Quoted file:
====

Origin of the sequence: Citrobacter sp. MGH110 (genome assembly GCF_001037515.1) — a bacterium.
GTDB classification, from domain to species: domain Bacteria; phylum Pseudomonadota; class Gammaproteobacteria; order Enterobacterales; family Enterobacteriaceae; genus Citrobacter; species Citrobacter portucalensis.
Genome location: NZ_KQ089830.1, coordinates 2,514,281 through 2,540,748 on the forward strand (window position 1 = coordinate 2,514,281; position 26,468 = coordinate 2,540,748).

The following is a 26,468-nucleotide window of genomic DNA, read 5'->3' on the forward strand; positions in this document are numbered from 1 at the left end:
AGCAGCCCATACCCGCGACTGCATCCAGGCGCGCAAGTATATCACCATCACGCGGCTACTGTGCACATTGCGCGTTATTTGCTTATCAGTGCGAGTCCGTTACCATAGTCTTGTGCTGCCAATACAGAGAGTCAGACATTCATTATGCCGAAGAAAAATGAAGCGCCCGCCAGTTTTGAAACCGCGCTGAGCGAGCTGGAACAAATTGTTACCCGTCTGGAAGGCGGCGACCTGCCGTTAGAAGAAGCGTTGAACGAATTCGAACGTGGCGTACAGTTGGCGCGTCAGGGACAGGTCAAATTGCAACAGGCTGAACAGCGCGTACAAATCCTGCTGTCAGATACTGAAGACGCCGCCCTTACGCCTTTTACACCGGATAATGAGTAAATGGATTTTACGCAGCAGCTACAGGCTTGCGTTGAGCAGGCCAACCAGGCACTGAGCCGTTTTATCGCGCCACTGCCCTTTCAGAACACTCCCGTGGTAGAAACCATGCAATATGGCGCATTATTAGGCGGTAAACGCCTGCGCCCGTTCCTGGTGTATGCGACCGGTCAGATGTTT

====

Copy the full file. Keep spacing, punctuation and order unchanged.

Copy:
Origin of the sequence: Citrobacter sp. MGH110 (genome assembly GCF_001037515.1) — a bacterium.
GTDB classification, from domain to species: domain Bacteria; phylum Pseudomonadota; class Gammaproteobacteria; order Enterobacterales; family Enterobacteriaceae; genus Citrobacter; species Citrobacter portucalensis.
Genome location: NZ_KQ089830.1, coordinates 2,514,281 through 2,540,748 on the forward strand (window position 1 = coordinate 2,514,281; position 26,468 = coordinate 2,540,748).

The following is a 26,468-nucleotide window of genomic DNA, read 5'->3' on the forward strand; positions in this document are numbered from 1 at the left end:
AGCAGCCCATACCCGCGACTGCATCCAGGCGCGCAAGTATATCACCATCACGCGGCTACTGTGCACATTGCGCGTTATTTGCTTATCAGTGCGAGTCCGTTACCATAGTCTTGTGCTGCCAATACAGAGAGTCAGACATTCATTATGCCGAAGAAAAATGAAGCGCCCGCCAGTTTTGAAACCGCGCTGAGCGAGCTGGAACAAATTGTTACCCGTCTGGAAGGCGGCGACCTGCCGTTAGAAGAAGCGTTGAACGAATTCGAACGTGGCGTACAGTTGGCGCGTCAGGGACAGGTCAAATTGCAACAGGCTGAACAGCGCGTACAAATCCTGCTGTCAGATACTGAAGACGCCGCCCTTACGCCTTTTACACCGGATAATGAGTAAATGGATTTTACGCAGCAGCTACAGGCTTGCGTTGAGCAGGCCAACCAGGCACTGAGCCGTTTTATCGCGCCACTGCCCTTTCAGAACACTCCCGTGGTAGAAACCATGCAATATGGCGCATTATTAGGCGGTAAACGCCTGCGCCCGTTCCTGGTGTATGCGACCGGTCAGATGTTT